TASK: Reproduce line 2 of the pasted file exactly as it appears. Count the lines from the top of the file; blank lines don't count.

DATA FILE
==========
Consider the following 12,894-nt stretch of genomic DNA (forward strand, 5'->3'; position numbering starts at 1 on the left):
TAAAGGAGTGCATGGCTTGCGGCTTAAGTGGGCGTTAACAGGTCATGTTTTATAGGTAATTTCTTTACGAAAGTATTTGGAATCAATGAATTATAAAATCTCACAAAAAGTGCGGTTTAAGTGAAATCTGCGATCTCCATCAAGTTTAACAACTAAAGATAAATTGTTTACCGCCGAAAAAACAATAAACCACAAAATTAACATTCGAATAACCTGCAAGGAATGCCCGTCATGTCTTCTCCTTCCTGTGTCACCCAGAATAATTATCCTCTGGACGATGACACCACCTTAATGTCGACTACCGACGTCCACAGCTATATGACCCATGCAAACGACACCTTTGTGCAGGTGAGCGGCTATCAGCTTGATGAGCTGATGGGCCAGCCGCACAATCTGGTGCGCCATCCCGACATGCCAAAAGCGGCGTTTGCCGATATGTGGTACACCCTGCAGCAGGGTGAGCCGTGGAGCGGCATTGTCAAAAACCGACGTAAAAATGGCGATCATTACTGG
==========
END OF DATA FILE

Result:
TAAAGGAGTGCATGGCTTGCGGCTTAAGTGGGCGTTAACAGGTCATGTTTTATAGGTAATTTCTTTACGAAAGTATTTGGAATCAATGAATTATAAAATCTCACAAAAAGTGCGGTTTAAGTGAAATCTGCGATCTCCATCAAGTTTAACAACTAAAGATAAATTGTTTACCGCCGAAAAAACAATAAACCACAAAATTAACATTCGAATAACCTGCAAGGAATGCCCGTCATGTCTTCTCCTTCCTGTGTCACCCAGAATAATTATCCTCTGGACGATGACACCACCTTAATGTCGACTACCGACGTCCACAGCTATATGACCCATGCAAACGACACCTTTGTGCAGGTGAGCGGCTATCAGCTTGATGAGCTGATGGGCCAGCCGCACAATCTGGTGCGCCATCCCGACATGCCAAAAGCGGCGTTTGCCGATATGTGGTACACCCTGCAGCAGGGTGAGCCGTGGAGCGGCATTGTCAAAAACCGACGTAAAAATGGCGATCATTACTGG